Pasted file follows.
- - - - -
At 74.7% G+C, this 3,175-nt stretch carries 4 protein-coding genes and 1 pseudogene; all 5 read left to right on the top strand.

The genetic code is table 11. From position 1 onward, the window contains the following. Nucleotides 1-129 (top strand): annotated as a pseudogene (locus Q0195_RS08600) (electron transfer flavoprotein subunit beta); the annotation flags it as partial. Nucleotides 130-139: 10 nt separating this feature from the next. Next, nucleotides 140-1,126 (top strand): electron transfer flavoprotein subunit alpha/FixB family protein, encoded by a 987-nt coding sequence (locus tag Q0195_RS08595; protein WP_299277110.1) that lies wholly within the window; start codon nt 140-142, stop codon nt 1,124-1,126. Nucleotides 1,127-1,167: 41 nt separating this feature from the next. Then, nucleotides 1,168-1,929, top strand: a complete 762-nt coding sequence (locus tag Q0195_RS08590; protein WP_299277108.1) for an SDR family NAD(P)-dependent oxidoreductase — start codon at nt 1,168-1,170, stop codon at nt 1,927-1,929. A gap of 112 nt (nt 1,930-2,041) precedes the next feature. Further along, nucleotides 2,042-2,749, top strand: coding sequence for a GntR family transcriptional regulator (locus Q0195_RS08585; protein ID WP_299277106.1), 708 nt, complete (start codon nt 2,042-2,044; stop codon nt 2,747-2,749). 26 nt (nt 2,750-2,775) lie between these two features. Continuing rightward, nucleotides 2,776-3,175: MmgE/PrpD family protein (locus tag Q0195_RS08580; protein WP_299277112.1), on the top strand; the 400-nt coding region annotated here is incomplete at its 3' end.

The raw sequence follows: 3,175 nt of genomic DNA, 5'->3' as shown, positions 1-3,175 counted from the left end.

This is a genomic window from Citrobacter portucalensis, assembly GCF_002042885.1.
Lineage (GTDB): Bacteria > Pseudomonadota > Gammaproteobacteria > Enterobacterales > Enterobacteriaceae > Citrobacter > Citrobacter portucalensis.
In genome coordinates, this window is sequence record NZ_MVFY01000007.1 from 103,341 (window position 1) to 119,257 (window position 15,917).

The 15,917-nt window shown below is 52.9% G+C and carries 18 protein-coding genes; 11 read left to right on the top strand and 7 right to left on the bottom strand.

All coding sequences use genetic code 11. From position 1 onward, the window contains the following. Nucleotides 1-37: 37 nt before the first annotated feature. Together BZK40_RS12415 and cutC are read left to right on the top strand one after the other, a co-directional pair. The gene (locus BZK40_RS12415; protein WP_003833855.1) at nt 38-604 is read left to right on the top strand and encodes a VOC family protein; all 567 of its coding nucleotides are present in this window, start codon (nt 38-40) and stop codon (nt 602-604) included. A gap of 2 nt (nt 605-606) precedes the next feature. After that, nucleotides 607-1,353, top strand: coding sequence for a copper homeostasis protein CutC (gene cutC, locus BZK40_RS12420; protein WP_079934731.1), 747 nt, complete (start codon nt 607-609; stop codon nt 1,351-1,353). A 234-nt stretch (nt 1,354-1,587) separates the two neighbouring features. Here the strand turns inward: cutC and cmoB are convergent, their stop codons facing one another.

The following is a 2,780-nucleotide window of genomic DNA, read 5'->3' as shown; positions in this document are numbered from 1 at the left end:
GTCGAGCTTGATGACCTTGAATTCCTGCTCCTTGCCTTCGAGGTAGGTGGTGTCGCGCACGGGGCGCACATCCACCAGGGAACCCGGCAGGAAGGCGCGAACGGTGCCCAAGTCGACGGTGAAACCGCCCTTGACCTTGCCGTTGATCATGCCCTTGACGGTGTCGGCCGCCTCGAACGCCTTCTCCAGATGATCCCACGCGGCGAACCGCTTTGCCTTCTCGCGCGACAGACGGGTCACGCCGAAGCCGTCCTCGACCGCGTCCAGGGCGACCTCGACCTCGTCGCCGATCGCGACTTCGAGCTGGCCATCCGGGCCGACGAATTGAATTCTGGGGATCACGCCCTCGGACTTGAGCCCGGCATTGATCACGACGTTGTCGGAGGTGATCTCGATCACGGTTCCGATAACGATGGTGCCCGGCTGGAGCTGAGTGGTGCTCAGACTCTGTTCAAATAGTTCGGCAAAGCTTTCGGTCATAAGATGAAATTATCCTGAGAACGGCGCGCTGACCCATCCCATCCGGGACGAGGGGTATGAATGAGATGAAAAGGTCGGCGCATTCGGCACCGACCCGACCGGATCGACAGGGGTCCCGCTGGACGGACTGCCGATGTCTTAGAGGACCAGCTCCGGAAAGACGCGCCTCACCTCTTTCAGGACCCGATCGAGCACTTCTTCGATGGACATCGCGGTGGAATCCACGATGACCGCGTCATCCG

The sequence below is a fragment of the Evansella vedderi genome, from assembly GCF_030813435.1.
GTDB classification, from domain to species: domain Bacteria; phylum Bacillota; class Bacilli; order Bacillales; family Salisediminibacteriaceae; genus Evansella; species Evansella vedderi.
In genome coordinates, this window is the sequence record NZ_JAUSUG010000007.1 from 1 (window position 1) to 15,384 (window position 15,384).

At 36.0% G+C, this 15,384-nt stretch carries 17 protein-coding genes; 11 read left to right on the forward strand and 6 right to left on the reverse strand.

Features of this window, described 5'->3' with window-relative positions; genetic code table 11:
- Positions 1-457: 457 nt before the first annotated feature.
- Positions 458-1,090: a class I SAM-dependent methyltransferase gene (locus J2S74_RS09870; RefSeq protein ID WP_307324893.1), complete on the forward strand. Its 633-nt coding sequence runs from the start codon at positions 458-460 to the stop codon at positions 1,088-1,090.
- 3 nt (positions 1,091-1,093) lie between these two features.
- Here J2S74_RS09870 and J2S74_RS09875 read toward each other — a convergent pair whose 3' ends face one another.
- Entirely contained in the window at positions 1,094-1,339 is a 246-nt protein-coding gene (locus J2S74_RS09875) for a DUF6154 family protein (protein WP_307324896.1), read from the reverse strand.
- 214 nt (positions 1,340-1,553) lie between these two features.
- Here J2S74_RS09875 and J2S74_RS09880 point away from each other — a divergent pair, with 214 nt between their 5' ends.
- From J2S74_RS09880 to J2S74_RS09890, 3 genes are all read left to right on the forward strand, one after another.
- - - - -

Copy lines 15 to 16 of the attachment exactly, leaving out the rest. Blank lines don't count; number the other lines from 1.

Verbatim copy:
Features of this window, described 5'->3' with window-relative positions; genetic code table 11:
- Positions 1-457: 457 nt before the first annotated feature.